In these times that we are living in, homesteading skills are becoming more and more valuable. There are so many easy skills to help you start homesteading that are so easy to get started with. I’m sure most of us have asked ourselves throughout the last few years, “Are there food shortages?”, “What if the supermarket or department stores close?”. Learning more and more homesteading skills will give us all the ability to become more and more self-sufficient to alleviate these worries. These skills are not only important for survival, they are fun and rewarding too!
A few days ago, I proceeded to water a few plants in one of our indoor grow areas. I had re-potted some very pot-bound plants that were not looking good three days prior. Instead of tossing them, I spent a couple of hours pruning and re-potting them. In just three days they were glorious looking, all green again and fully recovered. Just seeing those plants and the fruits of my labor was well worth the effort that I had put into them!
What Is Homesteading?
Homesteading does not have to be living on a large acreage with tons of animals or a large pasture. Homesteading is a lifestyle that can be made up of a number of skills that will save you money, provide self-sufficiency and security, and give you a sense of accomplishment in your life. Simple homesteading skills can be included in anyone’s life whether you live in an apartment, an urban setting, an acre lot in the country like I do, or a large property.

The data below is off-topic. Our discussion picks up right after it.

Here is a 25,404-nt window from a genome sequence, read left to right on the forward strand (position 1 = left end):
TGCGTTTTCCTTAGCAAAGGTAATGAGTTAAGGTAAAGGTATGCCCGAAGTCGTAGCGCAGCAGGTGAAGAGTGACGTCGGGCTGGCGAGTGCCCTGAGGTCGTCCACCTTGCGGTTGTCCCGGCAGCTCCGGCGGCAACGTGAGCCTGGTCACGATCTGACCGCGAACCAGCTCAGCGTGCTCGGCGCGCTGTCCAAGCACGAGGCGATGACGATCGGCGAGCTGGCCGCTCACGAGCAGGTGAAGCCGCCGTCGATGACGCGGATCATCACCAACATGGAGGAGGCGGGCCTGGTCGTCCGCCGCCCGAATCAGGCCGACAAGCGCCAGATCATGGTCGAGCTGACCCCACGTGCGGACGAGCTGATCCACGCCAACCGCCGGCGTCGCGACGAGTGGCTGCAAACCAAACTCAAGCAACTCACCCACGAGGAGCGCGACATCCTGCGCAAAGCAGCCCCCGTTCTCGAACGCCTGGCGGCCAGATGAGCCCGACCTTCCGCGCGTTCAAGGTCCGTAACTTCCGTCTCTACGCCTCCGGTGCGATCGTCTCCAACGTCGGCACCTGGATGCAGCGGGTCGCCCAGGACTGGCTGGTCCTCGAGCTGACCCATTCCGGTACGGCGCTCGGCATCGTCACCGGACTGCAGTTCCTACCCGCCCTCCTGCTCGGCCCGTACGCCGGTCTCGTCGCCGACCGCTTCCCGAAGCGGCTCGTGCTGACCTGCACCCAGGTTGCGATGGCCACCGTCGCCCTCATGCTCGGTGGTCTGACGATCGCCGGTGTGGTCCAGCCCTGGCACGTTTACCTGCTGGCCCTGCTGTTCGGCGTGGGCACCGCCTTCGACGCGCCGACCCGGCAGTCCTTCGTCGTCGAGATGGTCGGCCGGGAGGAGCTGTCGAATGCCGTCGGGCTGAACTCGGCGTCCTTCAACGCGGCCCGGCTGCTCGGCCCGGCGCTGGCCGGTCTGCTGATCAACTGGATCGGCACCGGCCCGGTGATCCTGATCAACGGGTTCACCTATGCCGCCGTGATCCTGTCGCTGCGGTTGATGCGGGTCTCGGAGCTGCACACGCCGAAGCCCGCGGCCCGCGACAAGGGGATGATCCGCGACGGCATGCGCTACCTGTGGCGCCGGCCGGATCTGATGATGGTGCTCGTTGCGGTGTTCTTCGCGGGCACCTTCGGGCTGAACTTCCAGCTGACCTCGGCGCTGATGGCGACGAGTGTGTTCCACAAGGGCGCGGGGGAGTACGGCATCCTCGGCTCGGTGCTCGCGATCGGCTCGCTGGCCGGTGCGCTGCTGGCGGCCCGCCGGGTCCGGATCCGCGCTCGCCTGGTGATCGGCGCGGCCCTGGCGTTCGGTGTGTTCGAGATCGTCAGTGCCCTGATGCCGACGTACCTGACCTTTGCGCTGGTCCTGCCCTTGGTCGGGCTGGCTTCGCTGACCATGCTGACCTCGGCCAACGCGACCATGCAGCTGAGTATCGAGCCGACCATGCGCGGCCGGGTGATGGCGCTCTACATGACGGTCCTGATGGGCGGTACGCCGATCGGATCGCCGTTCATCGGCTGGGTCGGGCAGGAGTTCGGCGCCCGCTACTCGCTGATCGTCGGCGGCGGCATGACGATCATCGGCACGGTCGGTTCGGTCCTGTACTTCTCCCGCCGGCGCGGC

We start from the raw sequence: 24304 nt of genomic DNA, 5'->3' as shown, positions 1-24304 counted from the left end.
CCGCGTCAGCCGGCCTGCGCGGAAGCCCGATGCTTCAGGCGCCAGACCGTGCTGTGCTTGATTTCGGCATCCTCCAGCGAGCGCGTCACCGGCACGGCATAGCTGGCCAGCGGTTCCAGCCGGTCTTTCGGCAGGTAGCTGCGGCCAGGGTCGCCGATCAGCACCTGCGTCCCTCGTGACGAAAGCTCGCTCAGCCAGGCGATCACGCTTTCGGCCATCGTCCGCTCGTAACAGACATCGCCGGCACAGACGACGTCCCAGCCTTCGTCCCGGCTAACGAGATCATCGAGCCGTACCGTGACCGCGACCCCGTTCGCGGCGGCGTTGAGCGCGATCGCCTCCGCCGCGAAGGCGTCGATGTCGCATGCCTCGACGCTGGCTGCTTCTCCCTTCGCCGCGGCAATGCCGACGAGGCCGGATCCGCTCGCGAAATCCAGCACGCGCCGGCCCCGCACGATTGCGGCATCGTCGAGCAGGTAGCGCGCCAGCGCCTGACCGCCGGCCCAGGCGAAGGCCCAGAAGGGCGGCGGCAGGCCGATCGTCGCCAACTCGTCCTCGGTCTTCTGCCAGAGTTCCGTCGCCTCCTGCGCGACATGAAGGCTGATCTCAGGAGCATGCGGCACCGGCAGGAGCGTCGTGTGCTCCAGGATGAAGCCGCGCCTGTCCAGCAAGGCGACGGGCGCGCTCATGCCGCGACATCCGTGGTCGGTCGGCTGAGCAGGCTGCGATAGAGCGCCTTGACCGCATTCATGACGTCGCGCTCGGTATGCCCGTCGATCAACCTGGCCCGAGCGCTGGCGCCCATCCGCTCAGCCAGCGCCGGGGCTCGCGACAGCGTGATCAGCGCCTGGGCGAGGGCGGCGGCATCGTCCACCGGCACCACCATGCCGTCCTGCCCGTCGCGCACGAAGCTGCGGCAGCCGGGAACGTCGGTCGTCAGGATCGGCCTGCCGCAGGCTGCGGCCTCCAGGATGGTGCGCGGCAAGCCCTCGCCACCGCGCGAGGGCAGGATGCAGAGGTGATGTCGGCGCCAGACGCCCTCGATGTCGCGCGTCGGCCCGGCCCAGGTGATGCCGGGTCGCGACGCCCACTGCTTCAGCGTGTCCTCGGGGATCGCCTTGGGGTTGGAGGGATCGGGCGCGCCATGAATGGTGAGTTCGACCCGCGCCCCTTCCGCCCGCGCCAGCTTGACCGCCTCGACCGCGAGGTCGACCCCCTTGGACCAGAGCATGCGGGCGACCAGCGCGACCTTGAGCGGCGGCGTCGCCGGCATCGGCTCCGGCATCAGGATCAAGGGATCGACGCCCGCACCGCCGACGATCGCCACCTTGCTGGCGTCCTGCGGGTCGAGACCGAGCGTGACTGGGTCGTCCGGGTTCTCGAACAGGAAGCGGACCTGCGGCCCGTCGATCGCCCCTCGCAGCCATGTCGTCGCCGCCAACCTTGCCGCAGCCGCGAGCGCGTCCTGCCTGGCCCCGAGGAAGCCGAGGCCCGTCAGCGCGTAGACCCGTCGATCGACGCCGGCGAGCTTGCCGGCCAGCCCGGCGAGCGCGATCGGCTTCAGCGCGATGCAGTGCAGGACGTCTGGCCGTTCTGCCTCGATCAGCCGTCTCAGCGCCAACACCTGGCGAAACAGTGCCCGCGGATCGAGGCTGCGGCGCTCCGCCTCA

Why Do People Give Up On The Idea Of Homesteading?
There are many different reasons why people give us homesteading and walk away from their dream of being as self-sufficient as possible. Here is a list of just three examples of why people give up.
- Goals & Commitment – When deciding to try your hand at homesteading you must be aware that you need to set goals and be committed to what you are trying to accomplish. You may have many other hobbies and commitments already in your life. If the homesteading life is important to you, be prepared to give up some of these other hobbies and commitments. It is important to me to make sure that my daughters have a home-made lunch every day for school…no pre-packaged foods. This takes an enormous amount of time, but this homesteading skill out-ways the importance of other things I may want to do during this time. Make your goal(s) and commit!!
- Hard Work – Homesteading takes hard work… and lots of it! When you first start out adding these skills to your daily, weekly, or monthly routine, you may not be prepared for all the back-breaking work that goes into it. For example, the first hot Saturday afternoon you decide to spend hoeing up those garden rows to prepare for planting you will be extremely sore come bedtime. Just remember, when the job is done YOU DID IT! Yes, all that hard work has paid off.
- Failure – When you are homesteading, especially when you are first adding a new skill, you must be prepared for failure or things not to turn out as planned. Let’s face it, no one wants to fail, but you have to be content in all things and embrace the failure and learn from it. If your first bean crop is a failure, don’t throw in the towel and never growing another thing in your life again. You need to learn from this failure, do more research, and find out what went wrong.
9 Best Skills To Help You Start Homesteading